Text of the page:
Weekend Showcase: Angry Alien Productions

Trying to decide on a Blockbuster or Netflix movie for the weekend?
We recommend an Apocalypzian alternative that will take a lot less of your time and none of your money.

In 2004, the brilliant Jennifer Shiman, head of Angry Alien Productions, created something innovative and refreshing called Bun-o-Vision.

What's Bun-o-Vision?

Parodies of classic and near classic movies presented as animated 30 second shorts, starring bunnies.

That's right, bunnies. Titanic, Casablanca, The Exorcist, Brokeback Mountain... They're all here, all starring bunnies and all of 30 seconds long.

These aren't spoofs of the films but instead are surprisingly on-point condensed renditions of characters, plot points and dialogue. Actually the Bun-o-Vision version of My Dinner with Andre makes more sense than the interminable original.

Angry Alien Productions, winner of two Webby Awards in 2008, has an inventory of over 50 shorts, with Terminator, Top Gun and Gone with the Wind in the works.

If you're in the mood for something refreshingly different check out Angry Alien. But be forewarned, the site can be be very addictive as you click your way through the movie archives.

Did we mention the bunnies?

You're in the Pepsi Generation...

Guy Kawasaki has been talking about this for a long time.
Building a brand isn't just about shouting louder. It's about spreading the word meaningfully, with precision and impact. That's what the new movers and shakers are trying to doing through viral marketing.

But this new approach seems somehow more akin to PR than traditional marketing.

CRT/Tanaka tells the story perhaps as well as anyone. They claim to help build brands via social networking. Companies like this one don't come up with cartoon elves baking cookies or leprechauns hiding breakfast cereal. They use the new media to weave their brand message into the fabric of our day to day experiences.

If that's where we're headed then we've come a long way, baby.
A 60 second package of snappy taglines and catchy jingles used to rule the advertising world. Here's what Pepsi was doing in the 1960's to try to win the Cola Wars by appealing to people who think young...

That's the silky smooth voice of Joanie Summers, BTW. As an aside, do you get the feeling watching this that younger people were a lot older in the 1960's?

Joanie Summers meet Maria Sansone.
But Pepsi's trying to win over a new generation now and they're using viral marketing to do it. Compare that vintage 60 second spot to what they're doing today with Pepsi's PopTub.

Better yet, check out what Family Guy's Seth MacFarlane is up to with his Cavalcade of Cartoon Comedy, in alliance with Priceline and Burger King.

Do you think it's time for the Mad Men Ad Men to move aside and let the PR guys take over? How well do you respond to the viral approach? Who's doing the best job of it? Who isn't?

Was Anonder Patient Zero of the Blogosphere?

In the Beginning...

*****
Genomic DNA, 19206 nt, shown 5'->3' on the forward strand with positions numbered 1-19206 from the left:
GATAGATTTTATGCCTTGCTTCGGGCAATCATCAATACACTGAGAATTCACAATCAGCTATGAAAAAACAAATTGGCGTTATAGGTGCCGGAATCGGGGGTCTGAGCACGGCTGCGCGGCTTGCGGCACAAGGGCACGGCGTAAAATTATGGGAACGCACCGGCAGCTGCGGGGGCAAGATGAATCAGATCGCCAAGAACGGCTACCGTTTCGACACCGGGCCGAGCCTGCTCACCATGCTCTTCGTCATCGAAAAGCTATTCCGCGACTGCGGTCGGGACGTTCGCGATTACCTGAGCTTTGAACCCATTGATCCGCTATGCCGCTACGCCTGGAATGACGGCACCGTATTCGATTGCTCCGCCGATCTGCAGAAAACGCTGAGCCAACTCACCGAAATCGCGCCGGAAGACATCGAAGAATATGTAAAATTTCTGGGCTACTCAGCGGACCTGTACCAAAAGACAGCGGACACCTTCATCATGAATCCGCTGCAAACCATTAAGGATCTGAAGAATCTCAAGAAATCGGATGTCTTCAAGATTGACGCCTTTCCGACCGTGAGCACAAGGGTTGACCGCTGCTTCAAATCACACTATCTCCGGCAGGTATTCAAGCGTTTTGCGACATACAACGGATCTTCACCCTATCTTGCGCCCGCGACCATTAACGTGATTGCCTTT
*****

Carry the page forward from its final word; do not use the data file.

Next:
In the pre-apocalyptic world, long before blogs, tweets and FaceBook, there was Anonder's Journal, which was, simultaneously, mundane and fascinating.

Every few days or so Anonder, a thirty-something, semi-retired computer programmer, would reveal the intimate details of his day to day existence on the web.

How intimate?
Very. Everything from his hopes to his fears and from his bedroom (with others or alone) to his bank account.

This was all happening within that ecotone where, and when, the concept of the personal and very private diary was slowly transitioning into that of the very open and globally accessible blog.

Anonder's site is still up though he hasn't posted to it in many years. The simple text on a plain grey background is a reminder of the frontier days of the world wide web before flash, or even graphics for that matter.

Social Networking Pioneer
Anonder was one of the pioneer's of social networking, daring to share himself with the world in a way that seems common now but was anything but common not so long ago.

Of course, it's possible that there really was no Anonder. That, instead, he was a fictional character created to make us believe that he was who he said he was.

There's no Anonder on Facebook, and everyone is on Facebook. That, alone, may be proof positive that he never really existed.

The Ice Cream Truck Cometh...

Sometime, maybe around 1956, someone recorded a fairly bad rendition of Turkey in the Straw and sold it to every Ice Cream Truck vendor in the US. Somebody thought that the discordant chimes of that tune would induce children to crave an icy treat. And now more than a half a century later -- at least in this neighborhood -- the beat goes on.

But Marketing Brillo reports a twitterific innovation. Kogi, famous for the Korean Taco (an innovation in itself), uses trucks that send out tweets telling potential customers what corner they'll be stopping at next. Kogi's followers then know where and when to go to buy Asian-Mexican meals right off the truck.

I think Kogi may even have its own theme song, which is not, BTW, Turkey in the Straw. Thank Goodness!